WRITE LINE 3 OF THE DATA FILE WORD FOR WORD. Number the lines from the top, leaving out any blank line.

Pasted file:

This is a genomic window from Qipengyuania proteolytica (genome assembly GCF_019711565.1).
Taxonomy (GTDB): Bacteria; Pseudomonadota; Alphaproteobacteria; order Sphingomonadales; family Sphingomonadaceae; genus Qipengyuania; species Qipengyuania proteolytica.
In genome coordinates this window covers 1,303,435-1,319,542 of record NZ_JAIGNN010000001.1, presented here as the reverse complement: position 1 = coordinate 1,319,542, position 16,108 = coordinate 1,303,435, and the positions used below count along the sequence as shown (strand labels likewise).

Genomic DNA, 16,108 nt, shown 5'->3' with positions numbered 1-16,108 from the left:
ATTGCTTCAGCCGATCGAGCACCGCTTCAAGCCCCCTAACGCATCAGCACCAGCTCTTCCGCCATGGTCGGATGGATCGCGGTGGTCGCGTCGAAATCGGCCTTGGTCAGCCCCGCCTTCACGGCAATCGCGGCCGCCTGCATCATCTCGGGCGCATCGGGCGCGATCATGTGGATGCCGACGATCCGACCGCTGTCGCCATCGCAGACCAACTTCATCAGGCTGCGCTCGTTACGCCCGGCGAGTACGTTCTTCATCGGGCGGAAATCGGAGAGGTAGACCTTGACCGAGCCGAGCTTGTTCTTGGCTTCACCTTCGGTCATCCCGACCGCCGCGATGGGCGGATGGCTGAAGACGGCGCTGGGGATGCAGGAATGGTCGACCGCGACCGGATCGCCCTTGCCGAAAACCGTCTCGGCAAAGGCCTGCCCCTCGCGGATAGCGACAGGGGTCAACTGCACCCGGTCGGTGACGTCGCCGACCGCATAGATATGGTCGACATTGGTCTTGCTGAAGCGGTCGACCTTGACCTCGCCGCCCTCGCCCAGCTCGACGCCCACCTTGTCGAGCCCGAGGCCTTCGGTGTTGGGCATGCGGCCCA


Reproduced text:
In genome coordinates this window covers 1,303,435-1,319,542 of record NZ_JAIGNN010000001.1, presented here as the reverse complement: position 1 = coordinate 1,319,542, position 16,108 = coordinate 1,303,435, and the positions used below count along the sequence as shown (strand labels likewise).